We’re sure that Staples has a very, very good reason for packing a single box of white-out in a massive box full of air pillows. Perhaps that product was in a different warehouse than the rest of the order going to Ian’s company. Perhaps they were out of small boxes or padded envelopes, and speed in shipping is more important than sanity in packaging. Or perhaps Staples employees fear the stink of correction fluid, and wanted to make sure everyone stayed very safe from it. Whatever the real reason: it’s ridiculous.
Kenny took advantage of a free shipping promotion from Best Buy to shop for a ginormous television. He found one that he liked, but the order had a $70 shipping charge. Wait, what? Turns out that getting a ginormous item like a 51″ TV counts as “delivery,” like a home appliance, not “shipping,” like a smaller TV. That makes sense, but it’s a distinction that should be made clear to the casual customer surfing the site.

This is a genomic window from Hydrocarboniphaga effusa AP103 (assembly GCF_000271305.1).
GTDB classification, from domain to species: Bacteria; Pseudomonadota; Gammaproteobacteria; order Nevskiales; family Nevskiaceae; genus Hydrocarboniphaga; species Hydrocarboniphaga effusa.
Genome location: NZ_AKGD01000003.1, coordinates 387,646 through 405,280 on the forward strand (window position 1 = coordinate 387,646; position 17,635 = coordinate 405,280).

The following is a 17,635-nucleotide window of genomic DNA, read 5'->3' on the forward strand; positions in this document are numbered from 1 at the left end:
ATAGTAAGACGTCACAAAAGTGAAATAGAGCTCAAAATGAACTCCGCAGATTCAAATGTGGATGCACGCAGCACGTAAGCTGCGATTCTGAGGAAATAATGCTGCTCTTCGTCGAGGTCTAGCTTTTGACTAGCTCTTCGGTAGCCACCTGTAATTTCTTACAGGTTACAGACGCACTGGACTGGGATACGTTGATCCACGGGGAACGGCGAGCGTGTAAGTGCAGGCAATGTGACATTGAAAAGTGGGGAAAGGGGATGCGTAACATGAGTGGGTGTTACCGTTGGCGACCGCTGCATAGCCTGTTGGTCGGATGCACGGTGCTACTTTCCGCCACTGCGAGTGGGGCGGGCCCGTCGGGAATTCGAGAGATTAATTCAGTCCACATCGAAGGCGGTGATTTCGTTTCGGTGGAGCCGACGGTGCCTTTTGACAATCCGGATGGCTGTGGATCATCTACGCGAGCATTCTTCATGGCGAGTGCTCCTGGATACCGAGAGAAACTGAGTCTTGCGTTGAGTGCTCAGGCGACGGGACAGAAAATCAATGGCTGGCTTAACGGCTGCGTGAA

As someone who has previously lived on a street with a name that looks like an error, I understand some of the pain felt by Consumerist reader Drew, who had to correct the address on his Best Buy delivery several times — and still ended up having his new TV shipped to the wrong address.
Of all of the things likely to be damaged in transit, a foam pickax is pretty low on the list. Sure, it could be torn, folded, or otherwise mangled. But impact damage is pretty unlikely, which is why Hannah found the packaging in which her Minecraft merch shipped so stupid and wasteful that it hurt her brain a little.
UPS delivered a large, light, somewhat damaged box to Erick’s workplace. What was inside? Gosh, what if it was damaged when the box was dented? Better open it to make sure.